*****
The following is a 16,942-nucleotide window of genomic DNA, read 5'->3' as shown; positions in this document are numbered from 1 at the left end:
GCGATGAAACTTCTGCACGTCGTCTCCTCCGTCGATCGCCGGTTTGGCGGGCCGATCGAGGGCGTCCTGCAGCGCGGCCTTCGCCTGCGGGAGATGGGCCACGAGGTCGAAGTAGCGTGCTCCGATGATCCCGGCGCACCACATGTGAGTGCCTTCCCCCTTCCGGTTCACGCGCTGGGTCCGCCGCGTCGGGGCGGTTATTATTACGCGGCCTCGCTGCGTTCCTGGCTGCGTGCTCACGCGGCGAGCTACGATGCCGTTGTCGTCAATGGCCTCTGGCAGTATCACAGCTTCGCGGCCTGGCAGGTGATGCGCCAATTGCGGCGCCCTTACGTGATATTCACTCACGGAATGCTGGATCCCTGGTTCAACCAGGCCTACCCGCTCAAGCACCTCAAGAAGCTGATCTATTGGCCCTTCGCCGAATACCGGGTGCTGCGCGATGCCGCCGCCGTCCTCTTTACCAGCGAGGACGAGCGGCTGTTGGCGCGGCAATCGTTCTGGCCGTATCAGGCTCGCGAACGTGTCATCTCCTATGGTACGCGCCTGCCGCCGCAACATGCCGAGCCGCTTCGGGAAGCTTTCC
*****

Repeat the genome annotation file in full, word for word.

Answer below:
The following is a 16,942-nucleotide window of genomic DNA, read 5'->3' as shown; positions in this document are numbered from 1 at the left end:
GCGATGAAACTTCTGCACGTCGTCTCCTCCGTCGATCGCCGGTTTGGCGGGCCGATCGAGGGCGTCCTGCAGCGCGGCCTTCGCCTGCGGGAGATGGGCCACGAGGTCGAAGTAGCGTGCTCCGATGATCCCGGCGCACCACATGTGAGTGCCTTCCCCCTTCCGGTTCACGCGCTGGGTCCGCCGCGTCGGGGCGGTTATTATTACGCGGCCTCGCTGCGTTCCTGGCTGCGTGCTCACGCGGCGAGCTACGATGCCGTTGTCGTCAATGGCCTCTGGCAGTATCACAGCTTCGCGGCCTGGCAGGTGATGCGCCAATTGCGGCGCCCTTACGTGATATTCACTCACGGAATGCTGGATCCCTGGTTCAACCAGGCCTACCCGCTCAAGCACCTCAAGAAGCTGATCTATTGGCCCTTCGCCGAATACCGGGTGCTGCGCGATGCCGCCGCCGTCCTCTTTACCAGCGAGGACGAGCGGCTGTTGGCGCGGCAATCGTTCTGGCCGTATCAGGCTCGCGAACGTGTCATCTCCTATGGTACGCGCCTGCCGCCGCAACATGCCGAGCCGCTTCGGGAAGCTTTCC